|Builder:||Ingalls Shipbuilding Corporation, Pascagoula, Mississippi|
|Laid down:||21 October 1941, as AN-1 (Net laying ship)|
|Launched:||29 January 1943|
|Commissioned:||14 June 1944|
|Decommissioned:||22 May 1947|
|Out of service:||1961|
|Reclassified:||AP-160 (Transport), 2 August 1943
LSV-5 (Landing Ship Vehicle), 21 April 1944
MCS-5 (Mine Countermeasures Support Ship), 18 October 1956
|Struck:||1 September 1961|
|4 battle stars (World War II)|
|Class and type:||Osage-class vehicle landing ship|
|Displacement:||4,626 long tons (4,700 t) light
9,040 long tons (9,185 t) full
|Length:||458 ft (140 m)|
|Beam:||60 ft 2 in (18.34 m)|
|Draft:||20 ft (6.1 m)|
|Propulsion:||4 × Combustion Engineering 2-drum boilers
2 × General Electric geared turbines
|Speed:||21 knots (39 km/h; 24 mph)|
|Capacity:||19 × LVTs or 29 DUKWs|
|Troops:||122 officers, 1236 enlisted men|
|Complement:||458 officers and enlisted men|
|Armament:||• 2 × single 5"/38 caliber gun mounts (forward)
• 1 × twin 5"/38 caliber gun mount (aft)
• 4 × twin 40 mm guns
• 20 × single 20 mm guns
USS Monitor (LSV-5/AN-1/AP-160/MCS-5) was an Osage-class vehicle landing ship built for the United States Navy during World War II. She was named after the original USS Monitor (the first ironclad warship commissioned by the Navy), and was the second U.S. Naval vessel to bear the name.
Laid down on 21 October 1941 as AN-1 by the Ingalls Shipbuilding Corporation of Pascagoula, Mississippi and launched on 29 January 1943; sponsored by Mrs. John A. Terhune. She was redesignated AP-160 on 2 August 1943, and first commissioned on 18 March 1944. Due to delays in construction, the ship was transferred under her own power to Todd Shipyards, Brooklyn, New York for completion on 2 April. Redesignated as a Landing Ship, Vehicle, on 21 April 1944, USS Monitor (LSV-5) was commissioned for service on 14 June 1944 with Commander J. B. McVey in command.
Following shakedown in Chesapeake Bay, Monitor steamed via the Panama Canal to Pearl Harbor, arriving 10 August. Loading troops, cargo and amphibious DUKWs, the ship joined the 3rd Meet off Leyte in October, participating in the landings at Leyte Gulf on 20 October and then removing wounded for transport to Morotai. She returned to Leyte with reinforcements 14 November and then sailed for Sansapor where she reloaded troops and equipment for the invasion of Luzon. Steaming for Lingayen Gulf, under air attack much of the way, the vehicle landing ship put her assault force ashore 9 January 1945 and then stood by in support, shooting down an enemy aircraft that night with only 28 rounds of 40 mm expended.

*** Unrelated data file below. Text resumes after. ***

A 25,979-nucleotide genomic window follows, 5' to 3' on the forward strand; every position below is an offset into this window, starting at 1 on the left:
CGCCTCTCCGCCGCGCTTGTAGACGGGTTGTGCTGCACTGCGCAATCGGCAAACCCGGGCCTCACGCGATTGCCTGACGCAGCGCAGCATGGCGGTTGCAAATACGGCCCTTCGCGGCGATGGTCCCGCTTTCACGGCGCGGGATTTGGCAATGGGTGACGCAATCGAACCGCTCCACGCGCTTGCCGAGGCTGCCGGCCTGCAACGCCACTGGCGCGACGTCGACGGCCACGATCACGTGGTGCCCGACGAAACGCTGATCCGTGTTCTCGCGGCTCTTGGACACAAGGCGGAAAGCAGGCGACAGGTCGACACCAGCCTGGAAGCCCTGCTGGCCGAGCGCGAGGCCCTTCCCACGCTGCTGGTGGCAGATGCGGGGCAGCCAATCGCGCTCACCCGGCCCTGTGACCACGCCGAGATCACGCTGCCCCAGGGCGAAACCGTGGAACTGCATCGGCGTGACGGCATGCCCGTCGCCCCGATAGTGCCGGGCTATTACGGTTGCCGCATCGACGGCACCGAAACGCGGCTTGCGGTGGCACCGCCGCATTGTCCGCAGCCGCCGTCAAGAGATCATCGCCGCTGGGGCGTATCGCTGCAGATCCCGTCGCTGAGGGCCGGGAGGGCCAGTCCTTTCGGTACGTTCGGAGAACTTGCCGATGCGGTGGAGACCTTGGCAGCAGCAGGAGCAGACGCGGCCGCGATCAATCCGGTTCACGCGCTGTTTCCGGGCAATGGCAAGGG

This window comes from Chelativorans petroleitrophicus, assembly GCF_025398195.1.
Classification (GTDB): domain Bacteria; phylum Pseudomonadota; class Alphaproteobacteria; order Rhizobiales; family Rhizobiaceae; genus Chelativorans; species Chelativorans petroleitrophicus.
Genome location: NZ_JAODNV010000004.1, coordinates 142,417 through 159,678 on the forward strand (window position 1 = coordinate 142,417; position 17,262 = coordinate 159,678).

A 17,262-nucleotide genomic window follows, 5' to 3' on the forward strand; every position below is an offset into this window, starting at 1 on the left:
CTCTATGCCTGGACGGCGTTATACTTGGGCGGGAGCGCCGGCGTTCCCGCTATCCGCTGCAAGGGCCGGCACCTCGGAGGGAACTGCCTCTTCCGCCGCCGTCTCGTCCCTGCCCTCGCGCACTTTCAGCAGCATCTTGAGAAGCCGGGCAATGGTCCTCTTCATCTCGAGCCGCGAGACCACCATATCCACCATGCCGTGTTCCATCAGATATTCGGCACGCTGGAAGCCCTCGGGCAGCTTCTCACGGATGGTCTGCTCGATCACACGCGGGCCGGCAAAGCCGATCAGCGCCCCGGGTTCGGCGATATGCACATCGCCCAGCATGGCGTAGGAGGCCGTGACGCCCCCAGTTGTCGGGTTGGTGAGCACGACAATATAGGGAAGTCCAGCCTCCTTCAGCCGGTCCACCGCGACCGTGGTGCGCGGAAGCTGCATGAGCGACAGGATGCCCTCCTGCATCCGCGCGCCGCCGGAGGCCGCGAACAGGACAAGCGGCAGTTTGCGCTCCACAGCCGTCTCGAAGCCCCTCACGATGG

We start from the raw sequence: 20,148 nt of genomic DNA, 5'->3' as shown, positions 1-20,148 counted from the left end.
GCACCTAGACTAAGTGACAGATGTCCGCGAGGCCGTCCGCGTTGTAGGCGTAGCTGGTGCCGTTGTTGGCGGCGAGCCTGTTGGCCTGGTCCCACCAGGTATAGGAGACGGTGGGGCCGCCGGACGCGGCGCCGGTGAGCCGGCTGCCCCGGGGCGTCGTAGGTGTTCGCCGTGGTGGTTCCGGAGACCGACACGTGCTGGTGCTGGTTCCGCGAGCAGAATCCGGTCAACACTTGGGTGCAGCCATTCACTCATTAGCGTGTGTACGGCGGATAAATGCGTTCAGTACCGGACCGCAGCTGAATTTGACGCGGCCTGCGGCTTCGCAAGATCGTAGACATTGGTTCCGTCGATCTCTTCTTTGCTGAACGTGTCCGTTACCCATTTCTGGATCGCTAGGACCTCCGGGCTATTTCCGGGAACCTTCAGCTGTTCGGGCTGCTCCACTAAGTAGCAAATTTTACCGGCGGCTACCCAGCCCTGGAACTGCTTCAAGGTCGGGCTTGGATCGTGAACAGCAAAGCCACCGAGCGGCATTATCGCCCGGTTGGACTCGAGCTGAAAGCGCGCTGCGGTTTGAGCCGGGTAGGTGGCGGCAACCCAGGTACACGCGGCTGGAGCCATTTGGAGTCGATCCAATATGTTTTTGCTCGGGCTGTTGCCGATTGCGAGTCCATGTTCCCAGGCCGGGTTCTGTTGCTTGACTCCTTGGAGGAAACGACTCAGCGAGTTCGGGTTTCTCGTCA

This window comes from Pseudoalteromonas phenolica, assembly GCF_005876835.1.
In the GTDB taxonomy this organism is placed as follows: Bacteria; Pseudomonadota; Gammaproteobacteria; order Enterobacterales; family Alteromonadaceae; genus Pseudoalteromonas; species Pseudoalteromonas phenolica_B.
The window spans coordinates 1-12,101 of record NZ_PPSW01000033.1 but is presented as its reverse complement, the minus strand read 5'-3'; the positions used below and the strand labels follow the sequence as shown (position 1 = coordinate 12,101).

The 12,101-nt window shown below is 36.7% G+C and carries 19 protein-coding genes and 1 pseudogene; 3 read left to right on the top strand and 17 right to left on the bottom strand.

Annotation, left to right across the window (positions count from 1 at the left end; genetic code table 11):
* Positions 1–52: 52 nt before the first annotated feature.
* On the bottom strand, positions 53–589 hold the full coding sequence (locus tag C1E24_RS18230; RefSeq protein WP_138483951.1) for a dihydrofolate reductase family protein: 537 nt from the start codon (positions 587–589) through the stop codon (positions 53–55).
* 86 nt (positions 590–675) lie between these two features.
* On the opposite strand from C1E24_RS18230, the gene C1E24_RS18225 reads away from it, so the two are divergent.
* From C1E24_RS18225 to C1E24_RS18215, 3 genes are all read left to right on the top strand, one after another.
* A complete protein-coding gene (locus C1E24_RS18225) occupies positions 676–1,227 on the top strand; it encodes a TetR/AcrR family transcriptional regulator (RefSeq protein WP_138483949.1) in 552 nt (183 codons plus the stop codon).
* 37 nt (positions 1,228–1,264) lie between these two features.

In the closing days of January, the ship took part in two invasions in support of the Lingayen operation, the landing on San Felipe and La Paz on 29 January, and the landing of Army Rangers on Grande Island in Subic Bay on the 30th.
Monitor then steamed for Guadalcanal where she loaded marines for transport to Okinawa, participating in the "D-Day" landings on 1 April and then standing by off that hotly contested island until 10 May when she sailed for the United States. During May, June, and July, the LSV made several trips between Pearl Harbor and the west coast with passengers and cargo and then in August proceeded to Saipan to load medical personnel and supplies, departing on the 15th for Japan.
Joining the 3rd Fleet off Tokyo, Monitor took on board 1,000 sailors from battleships Missouri (BB-63), Indiana (BB-58), Wisconsin (BB-64), Massachusetts (BB-59), and Alabama (BB-60), conducting the first landing on the Japanese homeland on 30 August. The ship then served as a hospital ship to assist in the removal of Allied prisoners of war, over 8,000 repatriates being received on board and helped on their way before the amphibious vessel departed Japan 19 September. Returning to the United States, Monitor was assigned to "Operation Magic Carpet," the massive program to bring the troops home. She operated on this mission until decommissioning in the Reserve Fleet, Galveston, Texas 22 May 1947.
Monitor earned four battle stars for World War II service.